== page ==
Since we pack lunches it helps keep the kitchen from always feeling like a mess. After we make breakfast the kitchen gets a big clean. I literally turn the lights out in the kitchen area. One water glass is out for each family member for the day. The next time we will be in the kitchen is to prepare dinner, since lunches just get pulled out and eaten.

With everyone home, I really value that time after the kids have gone to bed, so I try to move chores during the day, to take advantage of my evening free time.

Jeff has found quite a few small things around the house he can do while he is on the phone and has taken on those chores as his own. He folds laundry and matches socks in the room he has set aside as his work space. When it’s time for the quick clean everyone grabs their clothing and puts it away.

Find Ways to be Social

Yes, you’re largely stuck together, but everyone should find a way to stay social. You will need to be intentional about setting up video playdates and chats. I find for the kids FaceTime is the best, because the kids can show their friends things they have been working on. We’ve even FaceTimed some homeschool activities in the past, so don’t be afraid to let kids work together on assignments using video chatting.

I have a group of ladies I text with daily. I feel very connected to them and love to check in this way. What I’ve had to add though is text check-ins with the friends that I typically see during the week. I reached out to a bunch of these friends that I might only see at gymnastics or my bible study. The conversation doesn’t have to be deep, just a way to fill my bucket with social time.

Find Ways to Serve

In daily life there are so many ways to serve others. Helping those around us, even just by holding the door or giving a compliment, makes you feel good and builds social bonds. You will now need to find ways to serve others.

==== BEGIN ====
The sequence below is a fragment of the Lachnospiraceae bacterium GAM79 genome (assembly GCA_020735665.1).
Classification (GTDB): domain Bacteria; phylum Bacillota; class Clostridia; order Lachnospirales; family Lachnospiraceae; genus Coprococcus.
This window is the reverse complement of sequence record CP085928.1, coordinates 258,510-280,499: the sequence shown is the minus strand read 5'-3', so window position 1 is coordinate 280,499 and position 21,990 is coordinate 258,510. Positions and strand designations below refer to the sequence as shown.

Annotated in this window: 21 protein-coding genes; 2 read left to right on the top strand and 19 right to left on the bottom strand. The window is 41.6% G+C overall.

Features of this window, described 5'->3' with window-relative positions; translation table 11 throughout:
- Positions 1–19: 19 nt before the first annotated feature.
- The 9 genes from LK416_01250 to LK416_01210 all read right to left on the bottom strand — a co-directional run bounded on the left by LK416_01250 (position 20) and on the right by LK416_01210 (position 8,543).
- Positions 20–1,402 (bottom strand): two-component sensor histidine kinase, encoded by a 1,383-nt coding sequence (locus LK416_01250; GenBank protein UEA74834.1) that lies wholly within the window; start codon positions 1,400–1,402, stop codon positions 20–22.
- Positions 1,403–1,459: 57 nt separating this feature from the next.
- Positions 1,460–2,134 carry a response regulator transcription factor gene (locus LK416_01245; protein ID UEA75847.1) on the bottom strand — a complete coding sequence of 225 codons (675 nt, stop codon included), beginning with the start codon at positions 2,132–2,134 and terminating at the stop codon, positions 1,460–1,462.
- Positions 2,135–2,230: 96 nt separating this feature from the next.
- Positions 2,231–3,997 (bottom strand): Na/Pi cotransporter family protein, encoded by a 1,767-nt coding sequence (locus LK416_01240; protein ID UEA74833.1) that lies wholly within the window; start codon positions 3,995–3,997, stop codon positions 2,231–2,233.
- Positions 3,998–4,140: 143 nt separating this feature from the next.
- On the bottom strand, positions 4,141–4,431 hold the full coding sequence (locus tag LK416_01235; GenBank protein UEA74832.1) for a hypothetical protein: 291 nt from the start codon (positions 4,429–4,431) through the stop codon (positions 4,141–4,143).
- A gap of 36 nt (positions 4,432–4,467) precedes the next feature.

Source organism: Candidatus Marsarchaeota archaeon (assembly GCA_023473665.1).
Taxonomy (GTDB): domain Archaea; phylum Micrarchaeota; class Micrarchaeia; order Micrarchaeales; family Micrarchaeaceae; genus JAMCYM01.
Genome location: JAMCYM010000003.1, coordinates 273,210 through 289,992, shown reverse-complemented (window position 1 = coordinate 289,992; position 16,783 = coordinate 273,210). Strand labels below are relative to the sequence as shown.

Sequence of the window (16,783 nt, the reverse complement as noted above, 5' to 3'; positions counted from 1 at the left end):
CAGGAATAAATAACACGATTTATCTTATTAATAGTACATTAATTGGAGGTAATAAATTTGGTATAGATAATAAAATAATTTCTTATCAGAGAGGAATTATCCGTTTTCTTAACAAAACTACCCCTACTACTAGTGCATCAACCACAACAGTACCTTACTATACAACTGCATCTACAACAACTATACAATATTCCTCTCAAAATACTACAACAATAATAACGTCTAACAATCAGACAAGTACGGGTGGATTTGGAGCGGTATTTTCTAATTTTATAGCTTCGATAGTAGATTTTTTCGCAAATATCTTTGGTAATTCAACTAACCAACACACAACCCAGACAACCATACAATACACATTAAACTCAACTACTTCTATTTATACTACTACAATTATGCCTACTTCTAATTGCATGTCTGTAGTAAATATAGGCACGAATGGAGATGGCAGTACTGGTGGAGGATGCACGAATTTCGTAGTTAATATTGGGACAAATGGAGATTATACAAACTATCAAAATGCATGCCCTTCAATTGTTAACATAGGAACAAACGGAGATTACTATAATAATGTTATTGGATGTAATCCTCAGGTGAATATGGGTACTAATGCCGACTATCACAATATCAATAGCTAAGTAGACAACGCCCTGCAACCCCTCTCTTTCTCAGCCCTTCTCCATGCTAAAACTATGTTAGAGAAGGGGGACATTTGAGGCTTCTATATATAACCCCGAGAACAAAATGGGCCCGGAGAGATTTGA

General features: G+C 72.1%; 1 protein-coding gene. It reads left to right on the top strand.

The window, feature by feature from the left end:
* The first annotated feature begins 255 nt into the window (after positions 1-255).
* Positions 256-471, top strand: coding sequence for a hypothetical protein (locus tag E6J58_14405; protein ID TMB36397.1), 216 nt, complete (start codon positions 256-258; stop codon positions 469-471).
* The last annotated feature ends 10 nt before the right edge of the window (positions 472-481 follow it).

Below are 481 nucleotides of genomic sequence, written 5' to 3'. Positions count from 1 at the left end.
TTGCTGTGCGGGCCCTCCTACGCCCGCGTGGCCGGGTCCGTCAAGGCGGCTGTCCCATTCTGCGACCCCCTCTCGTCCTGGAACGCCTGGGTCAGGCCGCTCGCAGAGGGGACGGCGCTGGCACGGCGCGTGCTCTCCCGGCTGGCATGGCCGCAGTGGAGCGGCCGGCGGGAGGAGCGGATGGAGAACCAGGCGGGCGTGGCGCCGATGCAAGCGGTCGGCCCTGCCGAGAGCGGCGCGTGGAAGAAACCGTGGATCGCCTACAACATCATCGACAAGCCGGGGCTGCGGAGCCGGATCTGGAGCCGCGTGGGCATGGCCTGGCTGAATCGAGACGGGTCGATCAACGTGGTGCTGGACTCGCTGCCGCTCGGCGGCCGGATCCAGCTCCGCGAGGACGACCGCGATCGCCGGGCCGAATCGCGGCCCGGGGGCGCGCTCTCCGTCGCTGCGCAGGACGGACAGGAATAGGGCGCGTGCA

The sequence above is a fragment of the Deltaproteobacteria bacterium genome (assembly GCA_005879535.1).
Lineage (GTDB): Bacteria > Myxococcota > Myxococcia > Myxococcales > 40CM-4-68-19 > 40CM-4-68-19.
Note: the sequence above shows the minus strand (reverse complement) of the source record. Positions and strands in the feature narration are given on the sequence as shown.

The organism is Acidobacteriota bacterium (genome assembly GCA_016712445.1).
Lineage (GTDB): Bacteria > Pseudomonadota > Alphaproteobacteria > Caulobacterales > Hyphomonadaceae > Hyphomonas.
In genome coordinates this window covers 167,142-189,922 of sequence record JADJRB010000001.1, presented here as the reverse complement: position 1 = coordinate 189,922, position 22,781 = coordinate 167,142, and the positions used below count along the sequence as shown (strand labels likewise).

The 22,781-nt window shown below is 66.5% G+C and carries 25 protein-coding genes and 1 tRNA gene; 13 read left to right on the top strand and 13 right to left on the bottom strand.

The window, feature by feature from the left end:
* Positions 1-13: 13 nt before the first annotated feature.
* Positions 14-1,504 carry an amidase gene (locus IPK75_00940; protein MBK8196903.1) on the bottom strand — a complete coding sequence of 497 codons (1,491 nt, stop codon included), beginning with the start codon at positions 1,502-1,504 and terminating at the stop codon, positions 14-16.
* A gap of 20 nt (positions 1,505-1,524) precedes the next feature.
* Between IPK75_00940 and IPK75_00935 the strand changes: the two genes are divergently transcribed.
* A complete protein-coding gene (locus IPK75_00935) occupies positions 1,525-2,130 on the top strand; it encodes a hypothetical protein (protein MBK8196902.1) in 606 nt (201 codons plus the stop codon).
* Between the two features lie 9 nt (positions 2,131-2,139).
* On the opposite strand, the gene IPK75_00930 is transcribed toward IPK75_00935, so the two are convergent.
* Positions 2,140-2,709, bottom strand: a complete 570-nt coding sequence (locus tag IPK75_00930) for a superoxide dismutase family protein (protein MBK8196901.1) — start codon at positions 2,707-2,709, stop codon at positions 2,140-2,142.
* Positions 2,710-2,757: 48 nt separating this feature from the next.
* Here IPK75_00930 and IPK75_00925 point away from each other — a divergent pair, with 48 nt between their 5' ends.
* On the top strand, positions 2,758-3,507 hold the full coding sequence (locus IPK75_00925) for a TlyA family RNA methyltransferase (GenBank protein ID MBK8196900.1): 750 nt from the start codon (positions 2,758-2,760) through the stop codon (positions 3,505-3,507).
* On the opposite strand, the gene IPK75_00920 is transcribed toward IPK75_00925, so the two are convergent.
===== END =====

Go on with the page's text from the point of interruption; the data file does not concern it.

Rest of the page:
Consider making cards to send to first responders, medical staff and senior citizens. These groups will be taking on a huge burden during this time and may be mostly isolated. You can make them feel appreciated by writing notes and drawing pictures with your kids. (Plus this opens up the opportunity to talk about community with your kids.)

Look around and see what needs you have in your community. Some needs are going to be hard for people to meet during this time. Are you able to pack a few extra lunches or help another family with child care needs? When we read Little House on the Prairie as a family last year, my kids were struck by how the whole town took care of each other during famine and blizzard. If you have things to share that others need, consider doing that even if it’s picking up the groceries your older neighbor needs so that they don’t have to go out.

Give Yourself Some Grace

Whatever you end up doing, make sure you give yourself some grace. This is a new experience for us all, so it’s going to take a while to settle into your new routine. I think it’s important to know that what we are all doing right now is not normal, it’s exceptional.


Elizabeth is a Type A, Attorney turned Stay-at-Home Mom, who moved her family across the Atlantic for an adventure. She can often be found out and about finding fun things for her littles to do. Elizabeth loves to read, craft and chat with friends. She will try just about anything and loves to share her experiences.